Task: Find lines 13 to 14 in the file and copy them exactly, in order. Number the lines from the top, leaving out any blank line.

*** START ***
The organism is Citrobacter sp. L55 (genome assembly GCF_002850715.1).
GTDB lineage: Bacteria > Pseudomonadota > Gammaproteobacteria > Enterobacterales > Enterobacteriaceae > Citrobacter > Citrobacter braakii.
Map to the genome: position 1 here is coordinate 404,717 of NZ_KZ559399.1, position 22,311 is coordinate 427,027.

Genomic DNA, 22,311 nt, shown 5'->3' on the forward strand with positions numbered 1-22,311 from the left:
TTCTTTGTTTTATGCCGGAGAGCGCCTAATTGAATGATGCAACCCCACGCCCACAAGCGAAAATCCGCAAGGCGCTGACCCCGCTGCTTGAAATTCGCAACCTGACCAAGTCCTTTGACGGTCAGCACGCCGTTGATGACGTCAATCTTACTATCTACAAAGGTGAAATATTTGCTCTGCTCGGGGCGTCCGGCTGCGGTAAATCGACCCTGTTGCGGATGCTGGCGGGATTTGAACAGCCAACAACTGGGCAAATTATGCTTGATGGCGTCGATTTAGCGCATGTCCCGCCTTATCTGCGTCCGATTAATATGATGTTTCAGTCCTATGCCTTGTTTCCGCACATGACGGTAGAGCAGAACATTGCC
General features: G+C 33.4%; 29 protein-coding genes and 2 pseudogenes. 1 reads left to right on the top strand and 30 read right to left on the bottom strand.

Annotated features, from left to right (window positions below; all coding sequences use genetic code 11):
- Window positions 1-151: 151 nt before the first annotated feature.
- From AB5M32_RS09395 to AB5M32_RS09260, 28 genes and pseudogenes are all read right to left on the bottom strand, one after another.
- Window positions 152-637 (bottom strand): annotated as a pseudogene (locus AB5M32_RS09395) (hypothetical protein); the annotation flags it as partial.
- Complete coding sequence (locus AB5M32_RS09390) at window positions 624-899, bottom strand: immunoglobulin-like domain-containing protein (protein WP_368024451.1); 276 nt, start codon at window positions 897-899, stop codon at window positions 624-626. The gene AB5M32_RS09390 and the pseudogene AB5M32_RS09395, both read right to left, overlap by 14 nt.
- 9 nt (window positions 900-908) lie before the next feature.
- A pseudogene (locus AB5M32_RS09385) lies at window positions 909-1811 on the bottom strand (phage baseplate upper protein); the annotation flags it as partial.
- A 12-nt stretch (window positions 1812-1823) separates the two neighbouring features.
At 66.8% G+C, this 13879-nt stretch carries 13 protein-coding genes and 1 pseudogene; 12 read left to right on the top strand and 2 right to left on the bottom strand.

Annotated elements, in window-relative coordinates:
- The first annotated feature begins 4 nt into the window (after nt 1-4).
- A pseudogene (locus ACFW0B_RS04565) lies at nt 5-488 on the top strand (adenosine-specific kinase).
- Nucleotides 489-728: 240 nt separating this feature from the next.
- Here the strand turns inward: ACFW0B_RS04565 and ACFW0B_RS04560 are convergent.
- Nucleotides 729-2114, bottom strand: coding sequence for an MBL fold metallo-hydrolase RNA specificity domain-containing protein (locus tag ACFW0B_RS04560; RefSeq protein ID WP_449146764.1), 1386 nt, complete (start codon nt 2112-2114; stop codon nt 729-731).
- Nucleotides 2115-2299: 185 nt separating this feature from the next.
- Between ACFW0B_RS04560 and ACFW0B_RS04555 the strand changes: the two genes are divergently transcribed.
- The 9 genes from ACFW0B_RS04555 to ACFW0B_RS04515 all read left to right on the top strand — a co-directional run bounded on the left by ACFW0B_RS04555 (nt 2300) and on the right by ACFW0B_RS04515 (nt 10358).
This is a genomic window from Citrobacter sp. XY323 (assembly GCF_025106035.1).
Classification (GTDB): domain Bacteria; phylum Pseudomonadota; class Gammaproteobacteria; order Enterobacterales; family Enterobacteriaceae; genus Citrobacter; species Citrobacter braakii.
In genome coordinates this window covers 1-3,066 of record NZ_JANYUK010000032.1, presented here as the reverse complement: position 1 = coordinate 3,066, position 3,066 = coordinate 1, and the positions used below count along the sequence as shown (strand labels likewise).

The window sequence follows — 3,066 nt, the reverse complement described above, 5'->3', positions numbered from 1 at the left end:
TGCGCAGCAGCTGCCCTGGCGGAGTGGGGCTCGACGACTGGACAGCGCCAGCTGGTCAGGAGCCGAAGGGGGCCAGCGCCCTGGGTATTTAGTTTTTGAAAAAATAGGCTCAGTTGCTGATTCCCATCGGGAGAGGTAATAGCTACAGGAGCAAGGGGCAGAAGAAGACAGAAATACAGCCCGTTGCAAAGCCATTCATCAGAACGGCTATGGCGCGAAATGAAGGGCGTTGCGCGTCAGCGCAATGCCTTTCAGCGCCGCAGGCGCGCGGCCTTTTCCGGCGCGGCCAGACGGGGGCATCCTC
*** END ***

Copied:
- A pseudogene (locus AB5M32_RS09385) lies at window positions 909-1811 on the bottom strand (phage baseplate upper protein); the annotation flags it as partial.
- A 12-nt stretch (window positions 1812-1823) separates the two neighbouring features.